3. Take advantage of local meetup groups

For me it can be extremely difficult to form friendships, especially working from home. People have a lot going on, but you’d be surprised at how many local hobby-oriented meetup groups you can find on Facebook or sites like Meetup.com

If you work from home but want to stay involved in the community, here are a couple of ideas:

  • Take a community college class in a subject that interests you
  • Find and join a hubby-oriented club (like a car club)
  • Serve in your local church or volunteer organization
  • Attend apartment community/HOA-sponsored events

Now more than ever, you have a better opportunity to become an entrepreneur if that’s you. Less time on the road commuting, more time building a team in your local community.

4. Talk to HR about team-building events

Since many people work for companies that manage a distributed workforce across the country, one idea is to take a minute to reach out to your HR manager if you are feeling lonely.

There are a lot of online team-building activities via Zoom; from painting to murder mystery events, these are a lot of fun speaking from experience.

If you were remotely but work in the same city as your coworkers, take time to get to know them outside of work.

Even if your company doesn’t force get-togethers, take time to meet up, to grab food, to attend an event.

Simply connecting with someone you work with (outside of online) can really help with not feeling like you’re isolated.

5. Find a co-working space

If you miss some office perks (but still enjoy WFH perks), consider finding a co-working space away from the distractions of home life. Companies like WeWork (and many others) offer affordable shared co-working spaces; these coworking spaces are a good way to interact with people in your community.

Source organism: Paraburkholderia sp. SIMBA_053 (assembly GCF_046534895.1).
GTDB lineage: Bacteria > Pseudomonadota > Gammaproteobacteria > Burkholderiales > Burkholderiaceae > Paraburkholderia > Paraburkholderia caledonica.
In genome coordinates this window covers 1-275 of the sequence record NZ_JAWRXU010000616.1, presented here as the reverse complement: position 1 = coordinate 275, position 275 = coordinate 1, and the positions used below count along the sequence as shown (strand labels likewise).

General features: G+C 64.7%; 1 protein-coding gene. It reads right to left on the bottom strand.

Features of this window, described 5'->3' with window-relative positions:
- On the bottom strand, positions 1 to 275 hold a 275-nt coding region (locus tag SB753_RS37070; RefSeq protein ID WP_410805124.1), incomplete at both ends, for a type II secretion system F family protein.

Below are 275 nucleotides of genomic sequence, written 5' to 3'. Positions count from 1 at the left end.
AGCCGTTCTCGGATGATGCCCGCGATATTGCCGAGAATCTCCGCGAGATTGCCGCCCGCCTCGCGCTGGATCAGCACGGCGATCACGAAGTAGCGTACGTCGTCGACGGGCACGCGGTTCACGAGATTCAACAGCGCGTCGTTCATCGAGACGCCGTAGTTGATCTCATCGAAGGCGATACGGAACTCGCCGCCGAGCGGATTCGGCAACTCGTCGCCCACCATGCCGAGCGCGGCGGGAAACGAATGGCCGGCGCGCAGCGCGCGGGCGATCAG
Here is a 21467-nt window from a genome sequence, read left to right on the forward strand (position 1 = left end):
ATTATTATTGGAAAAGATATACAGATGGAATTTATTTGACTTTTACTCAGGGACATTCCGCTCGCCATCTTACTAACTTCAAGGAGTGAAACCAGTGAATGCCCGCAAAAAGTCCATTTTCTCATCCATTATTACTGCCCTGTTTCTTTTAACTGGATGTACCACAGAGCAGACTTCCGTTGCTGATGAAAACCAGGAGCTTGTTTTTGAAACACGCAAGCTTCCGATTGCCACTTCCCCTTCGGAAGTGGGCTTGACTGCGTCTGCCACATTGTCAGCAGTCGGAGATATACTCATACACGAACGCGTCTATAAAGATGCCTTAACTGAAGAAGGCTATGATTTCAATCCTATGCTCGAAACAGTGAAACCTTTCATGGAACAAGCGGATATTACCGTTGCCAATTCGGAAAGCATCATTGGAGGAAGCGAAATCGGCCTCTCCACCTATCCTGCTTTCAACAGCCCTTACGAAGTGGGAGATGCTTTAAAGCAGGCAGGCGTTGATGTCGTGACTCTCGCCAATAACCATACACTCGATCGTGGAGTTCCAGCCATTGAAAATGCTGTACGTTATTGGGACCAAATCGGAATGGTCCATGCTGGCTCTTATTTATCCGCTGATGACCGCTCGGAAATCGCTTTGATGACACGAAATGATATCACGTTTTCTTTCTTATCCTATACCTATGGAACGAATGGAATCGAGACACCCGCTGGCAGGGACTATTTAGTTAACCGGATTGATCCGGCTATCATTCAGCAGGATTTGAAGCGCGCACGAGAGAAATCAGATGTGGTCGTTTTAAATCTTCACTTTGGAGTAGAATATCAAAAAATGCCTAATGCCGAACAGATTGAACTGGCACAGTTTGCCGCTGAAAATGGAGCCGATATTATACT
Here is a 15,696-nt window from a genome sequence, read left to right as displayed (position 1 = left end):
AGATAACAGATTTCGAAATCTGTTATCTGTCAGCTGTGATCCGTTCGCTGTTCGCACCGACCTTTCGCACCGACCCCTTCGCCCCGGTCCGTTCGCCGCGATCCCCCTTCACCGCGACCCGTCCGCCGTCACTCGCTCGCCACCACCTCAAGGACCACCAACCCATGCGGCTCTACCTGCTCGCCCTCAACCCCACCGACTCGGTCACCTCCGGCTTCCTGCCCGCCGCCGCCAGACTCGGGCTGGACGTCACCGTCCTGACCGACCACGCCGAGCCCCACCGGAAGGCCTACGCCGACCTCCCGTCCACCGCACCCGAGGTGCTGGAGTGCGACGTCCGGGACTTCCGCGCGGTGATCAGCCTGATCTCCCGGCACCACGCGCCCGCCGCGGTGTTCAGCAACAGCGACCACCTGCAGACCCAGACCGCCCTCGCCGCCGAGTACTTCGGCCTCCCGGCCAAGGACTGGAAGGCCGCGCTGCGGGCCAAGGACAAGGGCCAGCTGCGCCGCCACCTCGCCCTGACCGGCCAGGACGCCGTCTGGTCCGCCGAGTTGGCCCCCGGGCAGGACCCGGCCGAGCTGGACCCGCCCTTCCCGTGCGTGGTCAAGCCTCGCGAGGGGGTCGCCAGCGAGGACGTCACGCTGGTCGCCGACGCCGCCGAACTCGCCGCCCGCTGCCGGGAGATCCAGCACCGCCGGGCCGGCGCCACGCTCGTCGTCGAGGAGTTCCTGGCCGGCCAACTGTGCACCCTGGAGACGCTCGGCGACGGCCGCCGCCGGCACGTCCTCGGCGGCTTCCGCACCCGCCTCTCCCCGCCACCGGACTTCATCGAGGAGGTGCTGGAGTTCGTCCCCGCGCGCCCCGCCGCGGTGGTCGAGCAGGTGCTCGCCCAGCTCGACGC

In a coworking space, you don’t have to worry about a boss looking over your shoulder but can still enjoy all the office perks. I’ve been to a few of these types of offices and can say their event staff does a great job.

It also gives you a way to separate your home life from your work life. I personally miss driving into the office sometimes, but I don’t miss the meeting room scheduling or the micromanagement.

There are quite a few of these coworking spots popping up across the United States. You can typically rent a desk or even a small 10 by 10 room where you can create your own office space.

Think about it…you might actually enjoy going to an office that you’ve designed yourself.

6. Explore partial WFH options

I love the perks of working from home, but I have considered other jobs where working from home is encouraged, not mandatory, but there is a local office available.

For some, it may be a better fit to ditch the WFH lifestyle..at least for a while. If you just moved to a new city and crave social interaction, working from home may not be the best choice. Working in an office might just outweigh the perks of working from home, especially if you’re single or sharing an apartment.

Conclusion

To tackle loneliness while working from home, you must be proactive. I’m a big believer in meeting new friends at trivia night at your local coffee shop or finding people with similar interests you can connect with throughout the week.

What advice do you have to fight occasional loneliness that results from working at home?

Leave a Comment